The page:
American King James Version×). Not only does God’s salvation supply what is necessary for life, but it also provides what brings joy” ( Nelson Study Bible, note on verse 1). As Jesus said, “I have come that they may have life, and that they may have it more abundantly” (John 10:10 John 10:10The thief comes not, but for to steal, and to kill, and to destroy: I am come that they might have life, and that they might have it more abundantly.
American King James Version×)—meaning now and on into eternity beyond. “Abundance” is directly mentioned in verse 2 of Isaiah 55. Notice also that the invitation to “eat” and “delight” in abundance can be likened to a banquet. Jesus gave parables that picture salvation as partaking of a banquet (see Matthew 8:11 Matthew 8:11And I say to you, That many shall come from the east and west, and shall sit down with Abraham, and Isaac, and Jacob, in the kingdom of heaven.
American King James Version×; Luke 14:15-24 Luke 14:15-24 15 And when one of them that sat at meat with him heard these things, he said to him, Blessed is he that shall eat bread in the kingdom of God. 16 Then said he to him, A certain man made a great supper, and bade many: 17 And sent his servant at supper time to say to them that were bidden, Come; for all things are now ready. 18 And they all with one consent began to make excuse. The first said to him, I have bought a piece of ground, and I must needs go and see it: I pray you have me excused. 19 And another said, I have bought five yoke of oxen, and I go to prove them: I pray you have me excused. 20 And another said, I have married a wife, and therefore I cannot come. 21 So that servant came, and showed his lord these things. Then the master of the house being angry said to his servant, Go out quickly into the streets and lanes of the city, and bring in here the poor, and the maimed, and the halt, and the blind. 22 And the servant said, Lord, it is done as you have commanded, and yet there is room. 23 And the lord said to the servant, Go out into the highways and hedges, and compel them to come in, that my house may be filled. 24 For I say to you, That none of those men which were bidden shall taste of my supper.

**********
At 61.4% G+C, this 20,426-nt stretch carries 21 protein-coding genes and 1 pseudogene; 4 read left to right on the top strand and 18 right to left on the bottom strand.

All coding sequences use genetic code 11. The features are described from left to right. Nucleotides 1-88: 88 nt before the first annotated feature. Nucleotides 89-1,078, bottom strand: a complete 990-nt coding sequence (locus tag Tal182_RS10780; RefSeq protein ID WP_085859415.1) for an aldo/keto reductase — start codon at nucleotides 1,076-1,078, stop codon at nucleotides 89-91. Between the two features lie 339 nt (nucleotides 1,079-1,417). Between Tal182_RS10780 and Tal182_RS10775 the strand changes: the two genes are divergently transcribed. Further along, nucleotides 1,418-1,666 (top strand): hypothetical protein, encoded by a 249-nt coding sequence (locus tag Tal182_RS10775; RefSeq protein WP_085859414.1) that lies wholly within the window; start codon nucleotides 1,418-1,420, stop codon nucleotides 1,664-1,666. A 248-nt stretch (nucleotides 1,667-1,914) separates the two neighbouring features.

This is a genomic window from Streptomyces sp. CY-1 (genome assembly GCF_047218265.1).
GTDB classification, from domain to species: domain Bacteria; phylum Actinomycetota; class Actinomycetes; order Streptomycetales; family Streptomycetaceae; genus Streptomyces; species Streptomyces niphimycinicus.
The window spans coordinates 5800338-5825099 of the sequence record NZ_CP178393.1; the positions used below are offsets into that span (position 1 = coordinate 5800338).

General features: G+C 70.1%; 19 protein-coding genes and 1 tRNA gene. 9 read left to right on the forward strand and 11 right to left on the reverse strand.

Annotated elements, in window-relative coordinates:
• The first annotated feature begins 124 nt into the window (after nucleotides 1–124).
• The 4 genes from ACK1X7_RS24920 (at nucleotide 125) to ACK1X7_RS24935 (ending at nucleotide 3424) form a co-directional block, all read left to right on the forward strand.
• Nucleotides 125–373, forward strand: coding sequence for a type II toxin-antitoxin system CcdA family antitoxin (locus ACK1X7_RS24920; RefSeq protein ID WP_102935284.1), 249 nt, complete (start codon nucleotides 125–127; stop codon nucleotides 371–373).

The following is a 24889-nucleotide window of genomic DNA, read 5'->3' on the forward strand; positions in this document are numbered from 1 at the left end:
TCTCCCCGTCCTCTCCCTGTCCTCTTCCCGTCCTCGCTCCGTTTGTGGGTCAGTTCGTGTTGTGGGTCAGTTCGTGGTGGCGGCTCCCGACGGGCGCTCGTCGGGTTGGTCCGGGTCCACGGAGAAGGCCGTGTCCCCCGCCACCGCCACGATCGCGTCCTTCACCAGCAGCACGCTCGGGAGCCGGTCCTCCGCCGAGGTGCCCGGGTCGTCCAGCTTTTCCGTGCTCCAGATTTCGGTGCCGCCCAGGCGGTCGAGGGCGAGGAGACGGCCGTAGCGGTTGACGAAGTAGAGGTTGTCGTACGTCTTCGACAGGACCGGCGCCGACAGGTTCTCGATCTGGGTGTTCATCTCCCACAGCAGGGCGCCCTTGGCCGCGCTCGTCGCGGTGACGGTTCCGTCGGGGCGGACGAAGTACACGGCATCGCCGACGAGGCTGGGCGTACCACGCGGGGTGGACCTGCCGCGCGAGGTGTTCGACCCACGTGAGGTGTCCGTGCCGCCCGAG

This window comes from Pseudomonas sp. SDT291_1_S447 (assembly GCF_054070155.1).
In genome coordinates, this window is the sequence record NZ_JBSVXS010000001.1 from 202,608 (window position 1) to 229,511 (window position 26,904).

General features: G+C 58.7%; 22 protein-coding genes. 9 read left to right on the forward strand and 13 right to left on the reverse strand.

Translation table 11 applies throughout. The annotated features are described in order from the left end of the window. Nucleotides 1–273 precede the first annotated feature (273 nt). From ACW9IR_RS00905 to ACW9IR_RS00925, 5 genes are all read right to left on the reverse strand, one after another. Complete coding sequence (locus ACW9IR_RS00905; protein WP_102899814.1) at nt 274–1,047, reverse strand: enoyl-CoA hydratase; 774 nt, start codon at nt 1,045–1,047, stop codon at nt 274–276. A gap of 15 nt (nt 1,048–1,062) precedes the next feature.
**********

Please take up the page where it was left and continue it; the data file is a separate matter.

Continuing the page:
American King James Version×). Isaiah 55:2 Isaiah 55:2Why do you spend money for that which is not bread? and your labor for that which satisfies not? listen diligently to me, and eat you that which is good, and let your soul delight itself in fatness.
American King James Version×mentions the bread analogy used by Jesus as well (see John 6:48-58 John 6:48-58 48 I am that bread of life. 49 Your fathers did eat manna in the wilderness, and are dead. 50 This is the bread which comes down from heaven, that a man may eat thereof, and not die. 51 I am the living bread which came down from heaven: if any man eat of this bread, he shall live for ever: and the bread that I will give is my flesh, which I will give for the life of the world. 52 The Jews therefore strove among themselves, saying, How can this man give us his flesh to eat? 53 Then Jesus said to them, Truly, truly, I say to you, Except you eat the flesh of the Son of man, and drink his blood, you have no life in you. 54 Whoever eats my flesh, and drinks my blood, has eternal life; and I will raise him up at the last day. 55 For my flesh is meat indeed, and my blood is drink indeed. 56 He that eats my flesh, and drinks my blood, dwells in me, and I in him. 57 As the living Father has sent me, and I live by the Father: so he that eats me, even he shall live by me. 58 This is that bread which came down from heaven: not as your fathers did eat manna, and are dead: he that eats of this bread shall live for ever.